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Violation of Trump steel regulation could cost Amsterdam thousands

Violation of Trump steel regulation could cost Amsterdam thousands

Taxpayers out $62,000 for using non-U.S. steel
Violation of Trump steel regulation could cost Amsterdam thousands
Amsterdam Mayor Michael Villa finishes his "State of the City" address in January.
Photographer: Marc Schultz

AMSTERDAM -- A 2017 Trump administration executive order mandating American-made steel be used for federally financed projects has forced the city of Amsterdam to pay back $62,000 to the federal government. The city must also go back and rip up the repaired pipes and replace them with American steel and iron or pay back the $570,000 spent on the project. 

During the summer of 2017 the city had an emergency breakdown at its sewer system's East Side pump station. The breakdown allowed millions of gallons of raw sewage to flow into the Mohawk River. 

City Controller Matt Agresta said the city was forced to begin an emergency repair project before obtaining a New York state Environmental Facilities Corporation loan to finance the project, which ultimately cost about $570,000. The EFC loan money is derived from a federal block grant program, and subject to President Donald Trump's executive order that American steel and iron be used for any project using federal money. 

"It's difficult when you have an emergency situation to wait to see if everything you're doing is compliant with the EFC," Agresta said. 

The Common Council voted last week to approve transferring the $62,000 from the city's sewer contingency fund to pay for the non-compliant materials portion of the project. 

Mayor Michael Villa said he was made aware of the federal regulation during the repair project, but he felt like he had no choice but to go forward with the repairs.

"You can cut it anyway you want, but you're either going to pump sewage into the Mohawk, or you're going to fix the pipe, however you're going to fix it. That was the decision we made. We felt at the time that under the circumstances that the requirements would be overwritten by the fact that we really had no choice. Are you going to wait for the pipe to come in and let sewage flow into the river? It was a no-brainer," Villa said. 

Villa said he attempted to negotiate with state officials to gain the city some leniency from the American steel requirement given the dire need to complete the pump station repairs quickly, but none was given.

More from this week: Our top stories Feb. 23-March 1, 2019

"We thought the state would understand, but obviously there is no waiver provision on this federal requirement," he said.  

Agresta said the city was forced to pay back all of the money used for non-U.S. steel and must now replace the steel.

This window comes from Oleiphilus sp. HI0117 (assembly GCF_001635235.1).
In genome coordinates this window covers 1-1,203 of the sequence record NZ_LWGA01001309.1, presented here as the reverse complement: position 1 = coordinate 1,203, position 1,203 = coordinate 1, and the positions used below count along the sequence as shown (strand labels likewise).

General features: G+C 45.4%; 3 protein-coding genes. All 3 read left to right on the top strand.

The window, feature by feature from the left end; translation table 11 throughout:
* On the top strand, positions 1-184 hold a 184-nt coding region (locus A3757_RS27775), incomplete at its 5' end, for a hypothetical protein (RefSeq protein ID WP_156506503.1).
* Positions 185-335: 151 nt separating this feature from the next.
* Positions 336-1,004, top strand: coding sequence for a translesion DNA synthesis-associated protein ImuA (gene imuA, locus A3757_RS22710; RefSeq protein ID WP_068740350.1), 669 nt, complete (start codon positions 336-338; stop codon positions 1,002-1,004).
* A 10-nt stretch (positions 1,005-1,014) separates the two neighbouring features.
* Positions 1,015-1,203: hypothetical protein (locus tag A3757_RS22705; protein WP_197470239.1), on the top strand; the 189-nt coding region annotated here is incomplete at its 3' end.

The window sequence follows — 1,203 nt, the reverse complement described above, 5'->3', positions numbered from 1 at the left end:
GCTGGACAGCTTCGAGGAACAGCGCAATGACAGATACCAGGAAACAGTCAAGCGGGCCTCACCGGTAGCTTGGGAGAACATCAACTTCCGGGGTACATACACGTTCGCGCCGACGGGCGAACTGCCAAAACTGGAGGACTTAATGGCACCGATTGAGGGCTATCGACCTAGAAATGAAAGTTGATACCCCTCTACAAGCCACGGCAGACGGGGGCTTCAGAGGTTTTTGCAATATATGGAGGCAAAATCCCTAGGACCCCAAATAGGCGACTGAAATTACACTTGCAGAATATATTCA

"If we chose to do nothing, in terms of fixing the non-compliant materials, we will have to pay the entire amount of the loan [$570,000] back at that time, but if we plan on bringing in a contractor to replace those non-compliant parts the funds that were made available originally for the break can be used for that repair, or replacement of the noncompliant material," he said. 

Villa said no matter what the city of Amsterdam will be out the $62,000. 

Replacing the non-American steel pipes used for the repaired portion of the East Side pump station runs the risk of damaging other parts of the sewer system, he said. 

"We have to replace this without infringing upon or compromising pipe that this is already attached to," Villa said.

Villa expressed frustration at the application of the American-steel only policy being required of an emergency repair that occurred relatively close to the time the executive order was signed by President Trump. 

Villa said Amsterdam's aging infrastructure, which includes more than 100-year-old sewer and water lines, has had several breaks in recent years, forcing his administration to borrow $10 million for repairs.

"I think we were the first community in New York state to use the governor's emergency loan for infrastructure, so we have issues. I know Albany, Troy and Schenectady face similar issues," he said. 

Villa said the city Department of Public works is now working on a plan to replace the non-American made steel parts without damaging the rest of the system. He said he expects that project will begin in the spring or summer, but he's concerned that if a mistake is made the city will be on the hook for any damage done. 

"If something were to happen now, post this, probably the city is going to bear the brunt, which is why it's so important for the engineers to come up with a work-around for this. They're confident they have, but the way we're going nothing goes right, so you just don't know," he said. 

More from this week: Our top stories Feb. 23-March 1, 2019

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